The importance of communication is never more apparent than at times of significant events. From the UK leaving the European Union, to Harry and Meghan stepping away from British monarchy, it is through communication that our realities materialise. Indeed, as scholar Daniel Nelson reflects, it is a truism that ‘wars start and end with words’. It is no surprise then that a deep-rooted concern with getting communications ‘right’ lays at the heart of the national response to the Covid-19 pandemic. From government messaging to public health advice, from media debate to conversations with our families, our awareness of the need for successful communications ripples through our consciousness as we try to overcome this disease.
Since the start of the Covid-19 crisis, there has been a strong wave of public support for key workers and this has included teachers; for example, they are explicitly mentioned on the front page of the clap for our carers website. However there are widely differing views about the crucial role of schools and teachers in enabling the economy to begin to return to something like normal. On one side the right wing press - and the Education Secretary - cleverly placed this as a call to the 'duty' of teachers, positioning 'hero' teachers in opposition to the teacher unions. On the other, many parents are concerned about the safety of schools for their children. Other UK nations - not to mention some English LAs - take the view that it is unsafe to open schools so soon, as we can see. Meanwhile, the Children's Commissioner argues that disadvantaged children need to return to school quickly.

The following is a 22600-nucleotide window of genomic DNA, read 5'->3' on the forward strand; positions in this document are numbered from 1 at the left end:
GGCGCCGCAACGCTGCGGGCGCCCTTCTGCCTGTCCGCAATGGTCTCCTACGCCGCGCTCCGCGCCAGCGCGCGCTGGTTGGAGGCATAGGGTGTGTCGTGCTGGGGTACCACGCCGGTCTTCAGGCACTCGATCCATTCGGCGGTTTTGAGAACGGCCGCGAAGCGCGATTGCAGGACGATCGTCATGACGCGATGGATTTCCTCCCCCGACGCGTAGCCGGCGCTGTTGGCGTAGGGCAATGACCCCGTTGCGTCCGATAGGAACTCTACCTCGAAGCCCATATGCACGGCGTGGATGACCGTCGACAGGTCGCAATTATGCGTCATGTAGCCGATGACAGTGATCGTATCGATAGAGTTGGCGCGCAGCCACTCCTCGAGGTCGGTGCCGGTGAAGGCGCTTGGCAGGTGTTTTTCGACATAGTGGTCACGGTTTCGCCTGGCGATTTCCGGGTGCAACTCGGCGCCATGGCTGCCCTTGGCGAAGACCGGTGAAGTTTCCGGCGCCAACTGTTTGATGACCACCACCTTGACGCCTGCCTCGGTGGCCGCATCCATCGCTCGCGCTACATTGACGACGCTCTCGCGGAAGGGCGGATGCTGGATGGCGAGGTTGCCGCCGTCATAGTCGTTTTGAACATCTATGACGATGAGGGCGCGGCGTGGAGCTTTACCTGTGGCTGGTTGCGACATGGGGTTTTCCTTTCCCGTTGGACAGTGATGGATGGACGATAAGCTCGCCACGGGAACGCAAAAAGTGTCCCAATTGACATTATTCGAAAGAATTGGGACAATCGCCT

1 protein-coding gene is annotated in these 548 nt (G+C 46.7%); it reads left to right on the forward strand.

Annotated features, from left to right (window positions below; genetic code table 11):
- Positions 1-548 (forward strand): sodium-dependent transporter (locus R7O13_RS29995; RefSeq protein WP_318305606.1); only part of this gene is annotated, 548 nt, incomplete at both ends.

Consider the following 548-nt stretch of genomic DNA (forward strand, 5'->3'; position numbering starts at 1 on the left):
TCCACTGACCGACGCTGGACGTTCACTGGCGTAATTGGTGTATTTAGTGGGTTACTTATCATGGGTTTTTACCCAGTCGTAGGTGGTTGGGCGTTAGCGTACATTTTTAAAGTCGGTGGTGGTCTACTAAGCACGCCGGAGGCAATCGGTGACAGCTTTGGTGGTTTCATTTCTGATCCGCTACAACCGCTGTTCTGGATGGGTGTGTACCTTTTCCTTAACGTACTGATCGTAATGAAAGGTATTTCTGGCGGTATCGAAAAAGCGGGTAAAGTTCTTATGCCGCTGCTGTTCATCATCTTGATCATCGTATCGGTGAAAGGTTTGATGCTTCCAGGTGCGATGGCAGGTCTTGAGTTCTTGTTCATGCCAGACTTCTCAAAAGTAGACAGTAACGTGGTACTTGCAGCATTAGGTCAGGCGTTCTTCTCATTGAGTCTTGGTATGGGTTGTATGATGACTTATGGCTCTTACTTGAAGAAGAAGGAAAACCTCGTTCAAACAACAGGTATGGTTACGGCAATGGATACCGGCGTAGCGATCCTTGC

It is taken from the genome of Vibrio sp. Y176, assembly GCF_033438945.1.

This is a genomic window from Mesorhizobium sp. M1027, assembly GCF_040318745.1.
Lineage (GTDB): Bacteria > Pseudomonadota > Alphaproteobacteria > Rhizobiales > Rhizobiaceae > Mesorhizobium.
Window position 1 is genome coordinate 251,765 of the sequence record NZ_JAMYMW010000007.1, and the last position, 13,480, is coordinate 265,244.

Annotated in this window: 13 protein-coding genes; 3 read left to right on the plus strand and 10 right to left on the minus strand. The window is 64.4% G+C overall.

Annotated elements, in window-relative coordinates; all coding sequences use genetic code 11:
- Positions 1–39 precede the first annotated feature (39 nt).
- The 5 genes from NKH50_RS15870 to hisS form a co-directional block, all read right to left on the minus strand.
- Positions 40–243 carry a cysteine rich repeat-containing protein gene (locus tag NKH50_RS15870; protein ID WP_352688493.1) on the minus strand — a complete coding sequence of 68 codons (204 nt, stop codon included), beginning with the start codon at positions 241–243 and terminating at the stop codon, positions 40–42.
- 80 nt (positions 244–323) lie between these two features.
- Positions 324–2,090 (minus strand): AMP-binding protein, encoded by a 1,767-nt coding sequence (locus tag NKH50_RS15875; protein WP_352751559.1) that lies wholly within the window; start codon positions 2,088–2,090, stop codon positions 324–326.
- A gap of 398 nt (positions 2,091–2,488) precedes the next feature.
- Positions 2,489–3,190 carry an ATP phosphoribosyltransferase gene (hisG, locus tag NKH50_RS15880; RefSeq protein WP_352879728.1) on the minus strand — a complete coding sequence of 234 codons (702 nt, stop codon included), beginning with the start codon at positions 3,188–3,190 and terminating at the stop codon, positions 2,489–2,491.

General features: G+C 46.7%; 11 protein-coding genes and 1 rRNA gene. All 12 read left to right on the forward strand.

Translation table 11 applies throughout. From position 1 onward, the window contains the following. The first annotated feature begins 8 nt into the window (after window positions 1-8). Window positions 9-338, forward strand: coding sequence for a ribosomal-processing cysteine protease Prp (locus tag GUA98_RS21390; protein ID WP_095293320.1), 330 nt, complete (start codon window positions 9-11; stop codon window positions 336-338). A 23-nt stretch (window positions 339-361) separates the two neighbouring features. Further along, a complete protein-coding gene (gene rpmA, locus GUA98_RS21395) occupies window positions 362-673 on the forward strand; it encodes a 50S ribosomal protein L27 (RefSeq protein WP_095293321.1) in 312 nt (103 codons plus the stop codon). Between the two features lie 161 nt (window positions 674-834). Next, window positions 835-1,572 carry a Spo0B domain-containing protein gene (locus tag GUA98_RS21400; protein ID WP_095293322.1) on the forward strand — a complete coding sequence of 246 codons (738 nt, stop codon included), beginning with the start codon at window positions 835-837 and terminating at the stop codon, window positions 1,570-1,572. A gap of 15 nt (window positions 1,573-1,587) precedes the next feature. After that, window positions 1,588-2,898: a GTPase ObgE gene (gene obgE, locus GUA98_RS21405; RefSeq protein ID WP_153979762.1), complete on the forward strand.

Human Rights in Action, Doping, Autism & the Importance of Green Spaces among Highlights of Sheffield Hallam’s Festival Programme this November. As in previous years, Sheffield Hallam University will again be organising the Sheffield Festival of Social Science in conjunction with The University of Sheffield and supported by the Economic & Social Research Council (ESRC). … Continue reading Sheffield Festival of Social Science 2019